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Meet our stonemason Harriet

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“I became an apprentice stonemason, and here I am twelve years later!”

Harriet, our stonemason

Harriet Pace’s York Minster journey began at age 14, when she completed a work experience placement in the graphic design department. Fast forward 20 years and she is now an experienced stonemason in a team responsible for the upkeep and conservation of the Minster’s impressive stonework.

We find out what made Harriet choose a career in stonemasonry and what her favourite project has been so far.

How did you become a stonemason at York Minster?

“I actually have a long history with York Minster. My mum used to work in the finance department, and I got my first ever job at the age of 16 in the Minster shop. Always fond of making things, I studied product design at Sheffield Hallam University.

“After studying, I returned to the Minster shop part time, whilst managing freelance set design and prop work for the likes of York Theatre Royal and Opera North. I enjoyed it, but I wanted a career with more routine. Then came a Minster Stoneyard open day, which gave visitors the chance to meet and talk to some of the Minster stonemasons. I thought it looked interesting and was surprised that it wasn’t just seen as a ’man’s job’.

“Inspired by the open day, I applied for the next stonemasonry apprenticeship, which I unfortunately just missed out on, but knowing I was keen, the Minster gave me some work experience so I could get used to the chisels. Eight months later, I became an apprentice stonemason, and here I am twelve years later!”

It sounds like you have a lot of family history with the Minster, can you tell us more about that?

“Whilst doing work experience at the Minster, I worked alongside the head carver at the time, who actually knew and had worked with my grandad, who was an architect. My dad was an art teacher at York Technical Art College, and York Minster used to send stonemasons to him, including our current head carver Lee Godfrey, so that my dad could teach them model making.

“As an art teacher, my dad did everything from life drawing, welding, to making things out of wood and a lot of the skills he had, are ones I use today. My dad sadly passed when I was 11, so I actually followed in his footsteps without realising, but I certainly get my creativity from him.”

What do you get up to as a stonemason?

“Primarily we look after any stonework in terms of keeping it clean and repairing and replacing stones, but we also prepare the Minster building for other craftspeople, like the glaziers, to come in for repair work.

“In terms of stonework, we not only mason but carve as well. The masonry element includes working on the geometric shapes you see on the stones, whereas carving is more detailed work such as leaves or a grotesque such as a person or an animal. We’ll also repair damaged stones on the Minster building, and if extensive repairs are needed, we take the stones out and replace them.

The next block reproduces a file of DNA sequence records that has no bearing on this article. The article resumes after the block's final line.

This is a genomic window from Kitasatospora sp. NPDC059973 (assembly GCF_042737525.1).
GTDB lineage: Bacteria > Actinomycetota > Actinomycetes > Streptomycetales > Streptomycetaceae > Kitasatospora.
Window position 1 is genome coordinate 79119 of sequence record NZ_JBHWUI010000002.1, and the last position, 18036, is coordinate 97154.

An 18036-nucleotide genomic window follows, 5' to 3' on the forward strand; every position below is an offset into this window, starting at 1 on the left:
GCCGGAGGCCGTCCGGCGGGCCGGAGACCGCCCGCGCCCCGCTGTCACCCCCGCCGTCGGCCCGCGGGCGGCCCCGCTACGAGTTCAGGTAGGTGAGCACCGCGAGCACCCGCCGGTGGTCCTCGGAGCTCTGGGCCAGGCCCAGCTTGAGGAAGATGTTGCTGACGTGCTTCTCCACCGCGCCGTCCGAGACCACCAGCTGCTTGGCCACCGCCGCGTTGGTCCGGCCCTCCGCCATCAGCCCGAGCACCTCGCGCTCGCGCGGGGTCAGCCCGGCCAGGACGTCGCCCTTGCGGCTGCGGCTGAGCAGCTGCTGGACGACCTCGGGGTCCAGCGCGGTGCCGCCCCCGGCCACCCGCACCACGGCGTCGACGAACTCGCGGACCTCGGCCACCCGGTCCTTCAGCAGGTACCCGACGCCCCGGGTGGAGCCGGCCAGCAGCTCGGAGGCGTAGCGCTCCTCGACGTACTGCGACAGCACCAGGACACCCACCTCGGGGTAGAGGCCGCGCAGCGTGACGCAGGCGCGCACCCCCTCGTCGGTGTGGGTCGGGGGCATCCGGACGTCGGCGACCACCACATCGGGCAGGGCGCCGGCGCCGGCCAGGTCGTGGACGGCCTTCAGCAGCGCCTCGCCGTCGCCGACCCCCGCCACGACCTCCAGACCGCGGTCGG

“A big part of my role is also teaching our apprentice stonemasons. As I joined as an apprentice myself, I understand how important and valuable it is to mentor junior members of the team.”

“I’m very proud of what I achieved and the fact it’ll be at the Minster for hundreds of years!”


What is your favourite project that you have worked on?

“Easily the grotesque I carved in memory of my dad. Four 18th century grotesques were removed from York Minster as they’d weathered, and I created a new one as a replacement. When carving a grotesque, it needs to replicate the old version, but we can do our own interpretation, so I was able to bring my own sense of humour and backstory to the figure.

“As there wasn’t a lot left of the original, I did a lot of research in terms of clothing, hairstyles and occupations from the 18th century and decided as a tribute to my dad, to put his face onto my grotesque but on top of the body of a medieval doctor carrying a bottle of urine! I knew he would have found it quite funny. I carved him with long hair – despite him not having a lot – so that it mimics other styles of 18th century grotesques inside the Minster, but also paired this with little nods to the present, including a Nike tick on his medieval boot.

“Carving is one of my favourite parts of my job, and I even used my dad’s old chisels and small mallet to carve it. I’m very proud of what I achieved and the fact it’ll be at the Minster for hundreds of years.”

What projects have you got coming up?

“One of our major projects now is working on the South Quire, which includes repairing and replacing stone and glass in 15 window bays. The project began in 2016 and the stonemasonry team has been busy carving new grotesques, strengthening the buttresses that support the cathedral walls and restoring pinnacles, the spires that you see on top of York Minster’s towers.”

Working on the South Quire

“Every job I do has a purpose, whether it’s making the Minster more stable or helping to retain its beauty.”

What appealed to you about working at the Minster?

“I’m a very hands-on person and enjoy seeing what I can achieve. Being a stonemason gives me this satisfaction, especially at York Minster. I get to be involved in the upkeep of a building that everyone loves and every job I do has a purpose, whether it’s making the Minster more stable or helping to retain its beauty.

“The fact that our work is done by hand and is a medieval craft that’s been passed down for generations also really appealed to me. Not a lot has changed between how stone was carved in medieval times and how we do it today. We use a lot of the same tools and work the stone in similar ways, and that’s very special.”

Find out more about other members of the team  here.

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